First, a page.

• content: "The prisoners are real. The fiction classics they read and discuss are real. Honest, engaging, surprising, and often unsettling, THE MAXIMUM SECURITY BOOK CLUB beautifully captures the banal insanity of prison life in America while exploring the power of literature to transform, reform, and illuminate."
      • premium: True
      • source: Publisher's Weekly
      • content:

        March 7, 2016
        For the past three years, Brottman (The Great Grisby), a professor at the Maryland Institute College of Art, has maintained a book club in which the nine other participants are inmates at Maryland’s Jessup Correctional Institution. In this introspective piece, she recounts a two-year period during which her group (which necessarily has fluctuating membership) covered 10 books, including Heart of Darkness, Lolita, and Macbeth. A self-described “quiet, private, law-abiding type with no criminal record,” she assures readers that “I can’t help but feel a powerful allegiance to those whose lives haven’t worked out so well.” Unfortunately, her position comes across as one of naïveté and privilege; she challenges the men with books she finds dark and fascinating, and is surprised when they are bored or confused. She makes assumptions about prison inmates, only to have her expectations upended time and again. By the end, she confronts reality: “I was not turning them into readers. They were just men who attended the prison book club.” While Brottman has delivered an interesting look at the intersection of prison life and literature, her inability to perceive the flaws in her own perspective weakens the result. Agent: Betsy Lerner, Dunow, Carlson & Lerner Literary Agency.

      • premium: True
      • source: Library Journal
      • content:

        January 1, 2016

        Ranging from William Shakespeare's Macbeth to William Burroughs's Junkie, the ten morally arresting classics on the syllabus devised by literary scholar Brottman would fire the mind of any intellectually inclined undergraduate. But she read them with members of a book club she started with convicts at the Jessup Correctional Institute, a maximum security prison in Maryland.

        Copyright 2016 Library Journal, LLC Used with permission.

      • premium: True
      • source: Kirkus
      • content:

        May 1, 2016
        Compassionate account of running a literary reading group among convicts at Maryland's Jessup maximum security prison.Psychoanalyst and author Brottman (Humanistic Studies/Maryland Institute Coll. of Art; The Great Grisby: Two Thousand Years of Literary, Royal, Philosophical, and Artistic Dog Lovers and Their Exceptional Animals, 2014, etc.) hypothesizes that her own hardscrabble British childhood left her able to relate to criminal outcasts. "I've long been preoccupied with the lives of people generally considered unworthy of sympathy," she writes. Beginning as a volunteer during her sabbatical, she's kept the reading group going for over three years, despite her concerns that "the compulsion that draws me to these men is less an allegiance than...a form of survivor's guilt." Brottman argues that even dark literary works can salve the desperation of a long prison sentence, and she captures the camaraderie created within the group. Each chapter focuses on the group's reactions to a particular work, while she develops the inmates' personal stories in the context of prison's rigors. Her perspective on her subjects becomes disarming, although several have committed murder and others struggle with mental illness. Brottman's literary selections tend to be bleak and difficult: she began with Heart of Darkness and "Bartleby, the Scrivener" and then moved on to transgressive work by Charles Bukowski and William Burroughs. "To them," she writes, "as to [Bukowski stand-in] Henry Chinaski, brutality was a fact of nature." The book group remains a sought-after activity. The author claims that almost "no one dropped out unless they were released or transferred," even as funding for such programs has diminished. Brottman's own literary discussion is thoughtful, but the main appeal is the developing bond with her allegedly unsalvageable students, whose warmth and perceptiveness constantly surprise her. As one observes regarding Poe's "The Black Cat," "they bury us alive without thinking twice about it." Will not appeal to hard-core law-and-order types, but others will find this a brave and empathetic story of how literature brings light into shadows.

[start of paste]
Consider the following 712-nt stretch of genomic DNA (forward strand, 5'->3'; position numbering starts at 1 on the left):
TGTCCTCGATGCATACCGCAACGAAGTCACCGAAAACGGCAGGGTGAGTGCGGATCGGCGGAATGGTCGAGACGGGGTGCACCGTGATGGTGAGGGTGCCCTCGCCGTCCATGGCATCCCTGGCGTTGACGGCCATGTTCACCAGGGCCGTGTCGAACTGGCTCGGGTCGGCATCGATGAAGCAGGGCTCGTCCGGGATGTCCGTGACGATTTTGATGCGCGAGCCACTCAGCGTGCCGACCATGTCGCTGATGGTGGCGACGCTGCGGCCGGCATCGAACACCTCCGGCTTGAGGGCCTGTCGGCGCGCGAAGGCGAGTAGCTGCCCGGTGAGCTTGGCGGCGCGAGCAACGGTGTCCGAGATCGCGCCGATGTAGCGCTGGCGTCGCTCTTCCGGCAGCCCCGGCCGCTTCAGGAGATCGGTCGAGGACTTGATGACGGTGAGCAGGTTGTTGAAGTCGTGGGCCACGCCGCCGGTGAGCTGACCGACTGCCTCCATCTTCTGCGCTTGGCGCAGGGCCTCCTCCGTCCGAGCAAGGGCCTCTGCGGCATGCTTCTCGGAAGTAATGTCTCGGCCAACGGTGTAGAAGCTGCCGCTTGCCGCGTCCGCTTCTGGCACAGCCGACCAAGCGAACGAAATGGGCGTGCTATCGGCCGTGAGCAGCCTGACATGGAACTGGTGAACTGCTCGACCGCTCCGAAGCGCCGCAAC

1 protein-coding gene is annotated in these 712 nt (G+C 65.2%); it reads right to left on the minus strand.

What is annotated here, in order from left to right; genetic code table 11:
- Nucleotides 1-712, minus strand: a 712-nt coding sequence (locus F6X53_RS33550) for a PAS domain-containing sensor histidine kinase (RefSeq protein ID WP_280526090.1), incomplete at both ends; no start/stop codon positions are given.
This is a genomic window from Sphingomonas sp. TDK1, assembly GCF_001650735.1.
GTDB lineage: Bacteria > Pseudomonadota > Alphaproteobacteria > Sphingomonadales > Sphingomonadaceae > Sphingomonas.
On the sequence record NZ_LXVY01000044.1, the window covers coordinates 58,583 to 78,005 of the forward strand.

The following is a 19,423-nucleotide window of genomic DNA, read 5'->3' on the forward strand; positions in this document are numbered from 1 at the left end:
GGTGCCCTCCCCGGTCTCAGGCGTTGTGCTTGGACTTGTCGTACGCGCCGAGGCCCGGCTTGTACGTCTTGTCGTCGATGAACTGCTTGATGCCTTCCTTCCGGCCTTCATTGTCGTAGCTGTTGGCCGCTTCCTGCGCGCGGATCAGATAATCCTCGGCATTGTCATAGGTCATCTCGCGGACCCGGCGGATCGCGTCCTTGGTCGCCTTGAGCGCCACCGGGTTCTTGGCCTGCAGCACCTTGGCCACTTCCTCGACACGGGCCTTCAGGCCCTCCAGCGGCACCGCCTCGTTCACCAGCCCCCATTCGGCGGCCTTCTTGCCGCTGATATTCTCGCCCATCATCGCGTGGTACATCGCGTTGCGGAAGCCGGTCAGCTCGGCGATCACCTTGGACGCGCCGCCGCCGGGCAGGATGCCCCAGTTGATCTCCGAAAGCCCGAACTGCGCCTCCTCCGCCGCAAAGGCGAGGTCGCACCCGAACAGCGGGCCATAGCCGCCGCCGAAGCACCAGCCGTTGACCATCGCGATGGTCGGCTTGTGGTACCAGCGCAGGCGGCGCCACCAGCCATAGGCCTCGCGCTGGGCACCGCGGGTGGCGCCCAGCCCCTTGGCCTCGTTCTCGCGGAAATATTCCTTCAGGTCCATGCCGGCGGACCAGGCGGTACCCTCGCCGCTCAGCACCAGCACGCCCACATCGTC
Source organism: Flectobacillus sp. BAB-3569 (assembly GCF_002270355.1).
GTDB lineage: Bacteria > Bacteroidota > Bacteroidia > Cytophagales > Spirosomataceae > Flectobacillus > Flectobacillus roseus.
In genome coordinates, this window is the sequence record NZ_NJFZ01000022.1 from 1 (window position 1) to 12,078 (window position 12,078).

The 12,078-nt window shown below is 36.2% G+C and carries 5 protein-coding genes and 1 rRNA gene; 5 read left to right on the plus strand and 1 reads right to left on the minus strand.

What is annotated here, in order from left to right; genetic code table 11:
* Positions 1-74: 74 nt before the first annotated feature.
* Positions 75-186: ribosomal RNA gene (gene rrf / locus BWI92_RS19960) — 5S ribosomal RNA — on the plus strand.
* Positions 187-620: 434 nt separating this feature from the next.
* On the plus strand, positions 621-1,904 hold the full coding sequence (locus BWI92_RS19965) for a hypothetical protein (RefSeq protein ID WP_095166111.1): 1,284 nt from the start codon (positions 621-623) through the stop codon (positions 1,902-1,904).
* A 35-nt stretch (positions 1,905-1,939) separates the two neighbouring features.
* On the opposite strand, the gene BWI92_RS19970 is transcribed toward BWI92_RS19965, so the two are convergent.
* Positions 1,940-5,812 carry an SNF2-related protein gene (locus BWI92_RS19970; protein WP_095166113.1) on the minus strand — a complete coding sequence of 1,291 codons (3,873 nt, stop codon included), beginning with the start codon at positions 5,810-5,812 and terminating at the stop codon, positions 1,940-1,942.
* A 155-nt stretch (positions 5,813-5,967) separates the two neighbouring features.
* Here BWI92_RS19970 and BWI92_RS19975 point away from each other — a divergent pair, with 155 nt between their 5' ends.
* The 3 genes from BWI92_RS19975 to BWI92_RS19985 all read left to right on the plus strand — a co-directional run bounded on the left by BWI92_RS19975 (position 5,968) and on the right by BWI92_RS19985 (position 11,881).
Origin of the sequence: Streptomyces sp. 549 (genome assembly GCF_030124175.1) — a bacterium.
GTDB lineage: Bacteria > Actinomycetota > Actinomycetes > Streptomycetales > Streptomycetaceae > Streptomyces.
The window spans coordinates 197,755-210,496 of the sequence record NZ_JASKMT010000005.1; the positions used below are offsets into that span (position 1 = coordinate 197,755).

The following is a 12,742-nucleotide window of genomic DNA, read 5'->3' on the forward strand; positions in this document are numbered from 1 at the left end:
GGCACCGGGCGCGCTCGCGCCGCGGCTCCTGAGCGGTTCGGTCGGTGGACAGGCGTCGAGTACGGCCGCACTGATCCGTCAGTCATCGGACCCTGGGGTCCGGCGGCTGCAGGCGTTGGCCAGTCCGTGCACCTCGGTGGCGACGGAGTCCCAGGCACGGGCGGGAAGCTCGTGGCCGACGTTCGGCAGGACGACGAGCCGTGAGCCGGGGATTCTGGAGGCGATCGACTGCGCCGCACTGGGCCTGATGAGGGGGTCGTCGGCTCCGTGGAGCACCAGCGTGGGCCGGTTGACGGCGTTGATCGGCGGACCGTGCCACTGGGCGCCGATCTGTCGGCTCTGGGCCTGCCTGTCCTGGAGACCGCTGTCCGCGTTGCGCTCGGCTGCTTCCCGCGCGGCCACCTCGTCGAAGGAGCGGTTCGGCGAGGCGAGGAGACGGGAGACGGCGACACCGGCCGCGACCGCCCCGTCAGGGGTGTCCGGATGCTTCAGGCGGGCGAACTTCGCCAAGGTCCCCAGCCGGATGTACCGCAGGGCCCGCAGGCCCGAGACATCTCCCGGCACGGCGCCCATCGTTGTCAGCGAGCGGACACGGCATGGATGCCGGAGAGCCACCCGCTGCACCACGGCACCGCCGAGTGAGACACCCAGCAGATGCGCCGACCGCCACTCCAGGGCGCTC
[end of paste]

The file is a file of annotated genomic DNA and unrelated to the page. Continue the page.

COPYRIGHT(2016) Kirkus Reviews, ALL RIGHTS RESERVED.

subtitle
Reading Literature in a Men's Prison
popularity
162
publisher
HarperCollins